Misfit teenagers who can't get into college instead create one of their own in this youth-oriented comedy. Bartleby Gaines (Justin Long) is a high school senior who's a nice guy and reasonably bright. However, his academic history… More Misfit teenagers who can't get into college instead create one of their own in this youth-oriented comedy. Bartleby Gaines (Justin Long) is a high school senior who's a nice guy and reasonably bright. However, his academic history is none too impressive, and as graduation comes and goes he's yet to find a college willing to admit him. Bartleby's parents are unhappy about this turn of events, and when he's turned down by his final "safety" school, Bartleby hatches a desperate scheme -- using his computer, he creates a website and letterhead for a non-existent college, South Harmon Institute of Technology, and tells his parents he'll he matriculating there come September. As it happens, several of Bartleby's friends -- Glen (Adam Herschman), Rory (Maria Thayer), Hands (Columbus Short), and Schrader (Jonah Hill) -- are in the same predicament, and soon they're also part of the new class at South Harmon. Word spreads like wildfire about South Harmon via the internet, and soon hundreds of prospective students are lined up waiting to sign up for its nonexistent classes. Bartleby and his pals commandeer a condemned mental hospital to serve as their campus, persuade Bartleby's mildly deranged Uncle Ben (Lewis Black) to serve as their dean, and soon they're running what looks like a genuine alternative educational facility, at least from a distance. But how long can the kids keep up the scam before their parents get wise...not to mention the officials governing institutions of higher education? Accepted was the first feature film from screenwriter-turned-director Steve Pink.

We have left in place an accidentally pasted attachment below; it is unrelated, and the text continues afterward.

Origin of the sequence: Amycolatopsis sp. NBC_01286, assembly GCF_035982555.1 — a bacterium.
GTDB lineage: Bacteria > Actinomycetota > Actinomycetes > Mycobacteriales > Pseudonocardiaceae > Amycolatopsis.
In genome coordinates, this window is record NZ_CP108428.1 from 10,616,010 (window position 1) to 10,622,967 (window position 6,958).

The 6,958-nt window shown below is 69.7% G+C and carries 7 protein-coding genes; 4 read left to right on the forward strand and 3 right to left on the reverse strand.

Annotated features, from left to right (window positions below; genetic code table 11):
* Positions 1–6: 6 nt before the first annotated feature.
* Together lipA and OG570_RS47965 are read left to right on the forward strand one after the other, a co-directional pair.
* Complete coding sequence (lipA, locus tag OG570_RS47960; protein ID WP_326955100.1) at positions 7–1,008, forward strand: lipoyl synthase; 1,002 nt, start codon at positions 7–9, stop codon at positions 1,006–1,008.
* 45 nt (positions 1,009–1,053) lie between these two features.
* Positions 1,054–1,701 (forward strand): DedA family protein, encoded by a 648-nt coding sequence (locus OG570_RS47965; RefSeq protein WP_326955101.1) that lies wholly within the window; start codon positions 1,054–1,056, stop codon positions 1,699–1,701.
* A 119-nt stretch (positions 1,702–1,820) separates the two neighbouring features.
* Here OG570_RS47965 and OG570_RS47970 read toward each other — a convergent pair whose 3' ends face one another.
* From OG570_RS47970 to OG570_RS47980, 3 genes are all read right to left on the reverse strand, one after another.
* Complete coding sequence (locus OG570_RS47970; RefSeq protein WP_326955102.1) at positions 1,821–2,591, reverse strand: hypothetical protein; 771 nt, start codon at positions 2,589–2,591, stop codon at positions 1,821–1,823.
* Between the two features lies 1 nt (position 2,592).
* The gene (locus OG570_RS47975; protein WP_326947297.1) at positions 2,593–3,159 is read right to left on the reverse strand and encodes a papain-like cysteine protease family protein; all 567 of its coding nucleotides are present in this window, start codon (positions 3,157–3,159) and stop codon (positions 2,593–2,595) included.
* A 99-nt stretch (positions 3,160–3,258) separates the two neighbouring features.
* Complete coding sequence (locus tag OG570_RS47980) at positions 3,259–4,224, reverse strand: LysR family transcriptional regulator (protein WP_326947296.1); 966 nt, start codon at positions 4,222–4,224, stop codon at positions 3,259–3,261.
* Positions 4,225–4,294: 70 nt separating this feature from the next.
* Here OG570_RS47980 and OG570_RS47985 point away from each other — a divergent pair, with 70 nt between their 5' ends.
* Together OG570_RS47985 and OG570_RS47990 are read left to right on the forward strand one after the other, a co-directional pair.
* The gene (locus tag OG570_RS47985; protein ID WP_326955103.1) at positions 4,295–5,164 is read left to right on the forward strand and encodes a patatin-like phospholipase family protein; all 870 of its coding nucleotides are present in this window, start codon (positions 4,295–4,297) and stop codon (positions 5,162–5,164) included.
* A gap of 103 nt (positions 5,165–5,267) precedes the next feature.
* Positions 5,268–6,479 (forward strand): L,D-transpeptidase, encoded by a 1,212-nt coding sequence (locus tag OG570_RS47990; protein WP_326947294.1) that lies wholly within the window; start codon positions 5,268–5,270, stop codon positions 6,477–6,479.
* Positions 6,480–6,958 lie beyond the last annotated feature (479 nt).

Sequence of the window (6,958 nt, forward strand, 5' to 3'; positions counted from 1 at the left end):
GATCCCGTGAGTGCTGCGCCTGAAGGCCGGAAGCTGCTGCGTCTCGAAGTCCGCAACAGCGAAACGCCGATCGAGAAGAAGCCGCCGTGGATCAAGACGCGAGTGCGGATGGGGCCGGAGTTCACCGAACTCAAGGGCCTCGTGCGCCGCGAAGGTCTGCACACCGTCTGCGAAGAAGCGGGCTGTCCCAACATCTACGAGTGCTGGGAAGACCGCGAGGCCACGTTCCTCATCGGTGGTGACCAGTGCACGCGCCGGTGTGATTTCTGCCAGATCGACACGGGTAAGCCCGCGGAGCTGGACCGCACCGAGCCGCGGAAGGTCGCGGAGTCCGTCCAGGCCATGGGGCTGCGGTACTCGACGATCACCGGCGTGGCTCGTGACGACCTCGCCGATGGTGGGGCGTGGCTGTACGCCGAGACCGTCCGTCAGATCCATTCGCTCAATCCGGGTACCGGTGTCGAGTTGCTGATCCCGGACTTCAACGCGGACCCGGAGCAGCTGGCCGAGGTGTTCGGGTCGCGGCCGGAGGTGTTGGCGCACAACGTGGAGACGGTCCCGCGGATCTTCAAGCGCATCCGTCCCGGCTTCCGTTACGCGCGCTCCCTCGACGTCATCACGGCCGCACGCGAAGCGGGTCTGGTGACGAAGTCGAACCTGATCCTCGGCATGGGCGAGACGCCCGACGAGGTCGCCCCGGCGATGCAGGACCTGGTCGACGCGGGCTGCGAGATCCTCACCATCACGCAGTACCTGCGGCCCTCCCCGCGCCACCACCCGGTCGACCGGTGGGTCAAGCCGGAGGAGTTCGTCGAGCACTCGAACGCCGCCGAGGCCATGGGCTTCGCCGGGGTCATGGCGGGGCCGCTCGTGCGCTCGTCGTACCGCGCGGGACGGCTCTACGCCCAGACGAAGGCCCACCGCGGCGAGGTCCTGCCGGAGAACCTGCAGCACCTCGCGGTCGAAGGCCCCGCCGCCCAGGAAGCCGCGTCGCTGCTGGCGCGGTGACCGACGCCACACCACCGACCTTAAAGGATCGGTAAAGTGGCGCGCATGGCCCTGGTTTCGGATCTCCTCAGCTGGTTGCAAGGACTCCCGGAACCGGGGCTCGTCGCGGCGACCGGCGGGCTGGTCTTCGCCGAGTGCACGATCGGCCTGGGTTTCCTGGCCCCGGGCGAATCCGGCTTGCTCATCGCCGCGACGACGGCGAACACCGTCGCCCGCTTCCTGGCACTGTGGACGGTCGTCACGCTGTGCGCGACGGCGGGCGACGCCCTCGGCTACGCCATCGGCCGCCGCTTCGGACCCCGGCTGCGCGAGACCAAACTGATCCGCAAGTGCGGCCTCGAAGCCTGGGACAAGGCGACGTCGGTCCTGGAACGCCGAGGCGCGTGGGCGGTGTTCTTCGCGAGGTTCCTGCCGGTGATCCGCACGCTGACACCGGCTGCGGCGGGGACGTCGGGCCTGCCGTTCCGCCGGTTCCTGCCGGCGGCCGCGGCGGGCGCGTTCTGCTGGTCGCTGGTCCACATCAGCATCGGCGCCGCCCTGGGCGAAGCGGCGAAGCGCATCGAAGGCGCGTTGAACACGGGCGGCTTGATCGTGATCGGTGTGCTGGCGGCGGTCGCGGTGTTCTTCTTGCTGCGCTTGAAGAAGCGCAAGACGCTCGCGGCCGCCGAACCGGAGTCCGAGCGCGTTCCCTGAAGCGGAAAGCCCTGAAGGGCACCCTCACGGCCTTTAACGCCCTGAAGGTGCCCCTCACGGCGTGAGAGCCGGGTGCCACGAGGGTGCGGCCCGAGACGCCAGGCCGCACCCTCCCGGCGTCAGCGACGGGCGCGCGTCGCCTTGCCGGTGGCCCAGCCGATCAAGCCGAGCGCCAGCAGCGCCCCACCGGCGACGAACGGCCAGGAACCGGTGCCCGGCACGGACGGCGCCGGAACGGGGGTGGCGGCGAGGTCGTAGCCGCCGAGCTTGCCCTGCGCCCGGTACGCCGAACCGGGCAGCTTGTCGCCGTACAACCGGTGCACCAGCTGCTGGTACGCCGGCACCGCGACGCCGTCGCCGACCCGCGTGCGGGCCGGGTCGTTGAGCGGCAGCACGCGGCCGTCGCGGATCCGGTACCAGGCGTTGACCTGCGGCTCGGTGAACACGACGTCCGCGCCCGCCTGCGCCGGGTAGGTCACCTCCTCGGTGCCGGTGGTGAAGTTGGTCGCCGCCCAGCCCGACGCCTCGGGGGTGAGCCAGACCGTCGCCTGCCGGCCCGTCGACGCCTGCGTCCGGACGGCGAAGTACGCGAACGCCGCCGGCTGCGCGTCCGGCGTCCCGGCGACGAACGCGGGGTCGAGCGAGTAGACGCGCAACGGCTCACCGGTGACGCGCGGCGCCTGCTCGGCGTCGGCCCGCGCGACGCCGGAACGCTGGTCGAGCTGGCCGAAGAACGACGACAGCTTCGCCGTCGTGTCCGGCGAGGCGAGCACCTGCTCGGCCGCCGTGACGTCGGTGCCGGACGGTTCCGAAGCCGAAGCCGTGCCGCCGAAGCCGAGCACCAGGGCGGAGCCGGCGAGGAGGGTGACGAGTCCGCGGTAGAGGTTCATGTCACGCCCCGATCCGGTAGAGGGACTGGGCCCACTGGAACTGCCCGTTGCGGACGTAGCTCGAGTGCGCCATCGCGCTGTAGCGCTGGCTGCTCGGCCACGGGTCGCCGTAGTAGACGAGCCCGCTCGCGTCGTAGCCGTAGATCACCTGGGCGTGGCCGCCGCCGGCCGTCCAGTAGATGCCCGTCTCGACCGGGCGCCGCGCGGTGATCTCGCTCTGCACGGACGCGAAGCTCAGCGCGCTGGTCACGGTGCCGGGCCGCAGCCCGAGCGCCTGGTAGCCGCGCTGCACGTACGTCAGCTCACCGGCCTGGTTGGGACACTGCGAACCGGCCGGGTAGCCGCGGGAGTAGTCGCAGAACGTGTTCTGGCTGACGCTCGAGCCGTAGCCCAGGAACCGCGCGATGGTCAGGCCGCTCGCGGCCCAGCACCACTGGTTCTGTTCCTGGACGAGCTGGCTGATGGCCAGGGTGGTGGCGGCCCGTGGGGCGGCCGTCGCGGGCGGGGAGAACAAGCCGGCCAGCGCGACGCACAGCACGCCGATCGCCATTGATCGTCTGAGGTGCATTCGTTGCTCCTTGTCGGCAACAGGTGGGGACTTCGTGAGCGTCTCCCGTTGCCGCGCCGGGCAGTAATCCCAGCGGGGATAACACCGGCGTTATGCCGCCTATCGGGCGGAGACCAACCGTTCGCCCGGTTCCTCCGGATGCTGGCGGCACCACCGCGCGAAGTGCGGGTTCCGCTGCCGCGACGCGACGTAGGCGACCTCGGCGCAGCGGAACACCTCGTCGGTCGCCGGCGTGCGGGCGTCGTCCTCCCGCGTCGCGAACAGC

Consensus: Like its characters who aren't able to meet their potential, Accepted's inconsistent and ridiculous plot gets annoying, despite a few laughs.